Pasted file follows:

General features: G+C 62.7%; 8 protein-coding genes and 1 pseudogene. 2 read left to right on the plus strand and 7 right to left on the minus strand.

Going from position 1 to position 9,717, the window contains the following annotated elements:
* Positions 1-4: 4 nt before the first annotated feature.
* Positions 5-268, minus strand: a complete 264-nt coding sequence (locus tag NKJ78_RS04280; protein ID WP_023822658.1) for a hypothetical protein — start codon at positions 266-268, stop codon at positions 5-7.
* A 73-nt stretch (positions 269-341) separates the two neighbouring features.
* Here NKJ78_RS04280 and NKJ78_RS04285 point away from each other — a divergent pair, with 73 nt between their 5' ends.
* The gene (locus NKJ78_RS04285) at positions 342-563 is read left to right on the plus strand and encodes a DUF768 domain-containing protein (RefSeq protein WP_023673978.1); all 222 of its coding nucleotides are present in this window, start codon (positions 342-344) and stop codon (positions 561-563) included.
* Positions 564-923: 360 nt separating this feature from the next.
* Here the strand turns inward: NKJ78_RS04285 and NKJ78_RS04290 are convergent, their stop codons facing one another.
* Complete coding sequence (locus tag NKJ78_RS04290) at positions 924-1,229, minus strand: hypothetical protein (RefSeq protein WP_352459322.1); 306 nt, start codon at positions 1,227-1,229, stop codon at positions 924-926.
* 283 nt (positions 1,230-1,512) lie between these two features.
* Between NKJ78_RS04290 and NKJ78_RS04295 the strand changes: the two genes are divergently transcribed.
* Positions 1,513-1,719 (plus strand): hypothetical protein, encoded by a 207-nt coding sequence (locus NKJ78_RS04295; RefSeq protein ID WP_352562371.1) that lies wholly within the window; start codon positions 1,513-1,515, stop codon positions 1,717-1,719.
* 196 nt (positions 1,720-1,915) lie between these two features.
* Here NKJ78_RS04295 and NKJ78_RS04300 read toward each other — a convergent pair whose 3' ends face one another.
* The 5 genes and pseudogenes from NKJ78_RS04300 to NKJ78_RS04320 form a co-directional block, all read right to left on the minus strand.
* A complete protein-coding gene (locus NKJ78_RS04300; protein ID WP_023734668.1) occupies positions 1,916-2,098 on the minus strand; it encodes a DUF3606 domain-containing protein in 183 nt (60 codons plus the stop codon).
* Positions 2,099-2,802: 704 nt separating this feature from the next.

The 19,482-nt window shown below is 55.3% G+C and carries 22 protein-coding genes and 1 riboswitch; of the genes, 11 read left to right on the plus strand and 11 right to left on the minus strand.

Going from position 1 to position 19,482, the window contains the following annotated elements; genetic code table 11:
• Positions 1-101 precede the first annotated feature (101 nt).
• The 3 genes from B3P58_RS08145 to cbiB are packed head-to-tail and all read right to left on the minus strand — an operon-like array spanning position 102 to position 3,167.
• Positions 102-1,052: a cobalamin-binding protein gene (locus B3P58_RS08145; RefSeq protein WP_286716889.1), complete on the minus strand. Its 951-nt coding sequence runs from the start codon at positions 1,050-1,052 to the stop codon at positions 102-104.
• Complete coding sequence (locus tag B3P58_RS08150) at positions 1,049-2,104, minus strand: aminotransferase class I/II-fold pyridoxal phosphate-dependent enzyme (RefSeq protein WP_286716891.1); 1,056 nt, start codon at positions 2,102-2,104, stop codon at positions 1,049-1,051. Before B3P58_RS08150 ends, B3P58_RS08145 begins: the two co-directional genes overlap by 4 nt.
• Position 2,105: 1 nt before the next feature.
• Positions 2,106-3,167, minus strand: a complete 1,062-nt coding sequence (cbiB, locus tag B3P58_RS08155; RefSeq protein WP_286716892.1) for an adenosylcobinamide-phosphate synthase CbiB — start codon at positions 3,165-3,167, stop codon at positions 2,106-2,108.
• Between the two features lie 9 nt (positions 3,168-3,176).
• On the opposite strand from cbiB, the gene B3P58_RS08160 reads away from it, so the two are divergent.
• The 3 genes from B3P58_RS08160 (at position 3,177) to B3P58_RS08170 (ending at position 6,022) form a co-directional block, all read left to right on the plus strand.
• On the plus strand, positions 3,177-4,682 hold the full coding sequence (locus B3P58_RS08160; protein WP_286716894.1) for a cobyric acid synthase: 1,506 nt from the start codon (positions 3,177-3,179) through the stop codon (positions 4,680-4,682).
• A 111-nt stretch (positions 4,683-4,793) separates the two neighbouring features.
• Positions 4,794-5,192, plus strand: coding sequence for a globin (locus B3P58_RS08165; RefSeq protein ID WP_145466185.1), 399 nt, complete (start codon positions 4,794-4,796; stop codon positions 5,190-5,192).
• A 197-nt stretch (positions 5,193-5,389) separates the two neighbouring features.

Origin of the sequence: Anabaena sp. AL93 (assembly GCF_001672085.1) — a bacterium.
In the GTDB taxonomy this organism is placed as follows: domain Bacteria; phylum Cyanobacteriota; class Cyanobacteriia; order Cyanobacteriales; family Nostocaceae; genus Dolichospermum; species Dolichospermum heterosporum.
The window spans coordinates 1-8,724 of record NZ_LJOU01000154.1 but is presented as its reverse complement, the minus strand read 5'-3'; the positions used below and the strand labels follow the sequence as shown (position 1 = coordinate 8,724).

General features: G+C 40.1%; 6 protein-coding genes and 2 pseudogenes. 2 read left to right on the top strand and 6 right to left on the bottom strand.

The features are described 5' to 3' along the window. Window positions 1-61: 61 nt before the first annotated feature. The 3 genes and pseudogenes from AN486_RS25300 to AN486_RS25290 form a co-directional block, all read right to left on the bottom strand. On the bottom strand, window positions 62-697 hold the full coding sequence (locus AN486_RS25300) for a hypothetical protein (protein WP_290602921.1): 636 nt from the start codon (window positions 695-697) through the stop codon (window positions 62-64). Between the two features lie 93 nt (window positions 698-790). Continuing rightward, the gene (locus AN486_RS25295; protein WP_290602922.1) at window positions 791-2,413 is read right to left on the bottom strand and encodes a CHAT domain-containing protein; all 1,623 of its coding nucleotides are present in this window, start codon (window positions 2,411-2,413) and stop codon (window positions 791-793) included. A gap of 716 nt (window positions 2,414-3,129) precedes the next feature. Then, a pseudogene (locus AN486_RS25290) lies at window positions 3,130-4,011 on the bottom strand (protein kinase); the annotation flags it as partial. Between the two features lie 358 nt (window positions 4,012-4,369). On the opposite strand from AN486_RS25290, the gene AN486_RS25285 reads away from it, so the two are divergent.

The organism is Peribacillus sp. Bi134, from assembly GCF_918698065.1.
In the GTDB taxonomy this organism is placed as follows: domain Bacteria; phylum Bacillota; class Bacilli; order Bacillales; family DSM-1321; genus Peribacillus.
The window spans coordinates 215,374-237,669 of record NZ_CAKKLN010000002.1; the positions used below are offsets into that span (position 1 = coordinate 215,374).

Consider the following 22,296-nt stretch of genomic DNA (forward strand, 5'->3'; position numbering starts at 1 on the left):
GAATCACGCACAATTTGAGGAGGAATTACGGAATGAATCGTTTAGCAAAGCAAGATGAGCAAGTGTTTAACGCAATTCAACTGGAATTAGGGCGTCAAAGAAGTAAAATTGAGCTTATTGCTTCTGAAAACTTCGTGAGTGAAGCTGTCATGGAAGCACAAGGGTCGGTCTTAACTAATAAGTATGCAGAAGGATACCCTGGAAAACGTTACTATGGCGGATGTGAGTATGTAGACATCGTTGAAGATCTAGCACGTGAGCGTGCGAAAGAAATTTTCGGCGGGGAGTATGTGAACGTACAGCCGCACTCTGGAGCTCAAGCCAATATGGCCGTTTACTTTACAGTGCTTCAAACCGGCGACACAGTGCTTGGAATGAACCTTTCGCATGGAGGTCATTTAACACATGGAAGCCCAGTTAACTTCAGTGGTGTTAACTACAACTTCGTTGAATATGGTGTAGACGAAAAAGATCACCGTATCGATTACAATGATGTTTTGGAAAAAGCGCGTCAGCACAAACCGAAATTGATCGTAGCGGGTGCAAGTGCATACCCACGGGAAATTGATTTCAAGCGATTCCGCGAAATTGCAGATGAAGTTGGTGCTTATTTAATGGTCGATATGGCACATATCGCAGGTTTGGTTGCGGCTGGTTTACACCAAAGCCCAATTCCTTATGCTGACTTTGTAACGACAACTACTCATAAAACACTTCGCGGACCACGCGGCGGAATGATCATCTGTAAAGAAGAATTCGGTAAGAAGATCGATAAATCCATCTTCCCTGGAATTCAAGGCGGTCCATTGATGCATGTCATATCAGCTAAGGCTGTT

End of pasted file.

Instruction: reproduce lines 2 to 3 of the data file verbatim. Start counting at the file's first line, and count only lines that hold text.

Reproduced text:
Going from position 1 to position 9,717, the window contains the following annotated elements:
* Positions 1-4: 4 nt before the first annotated feature.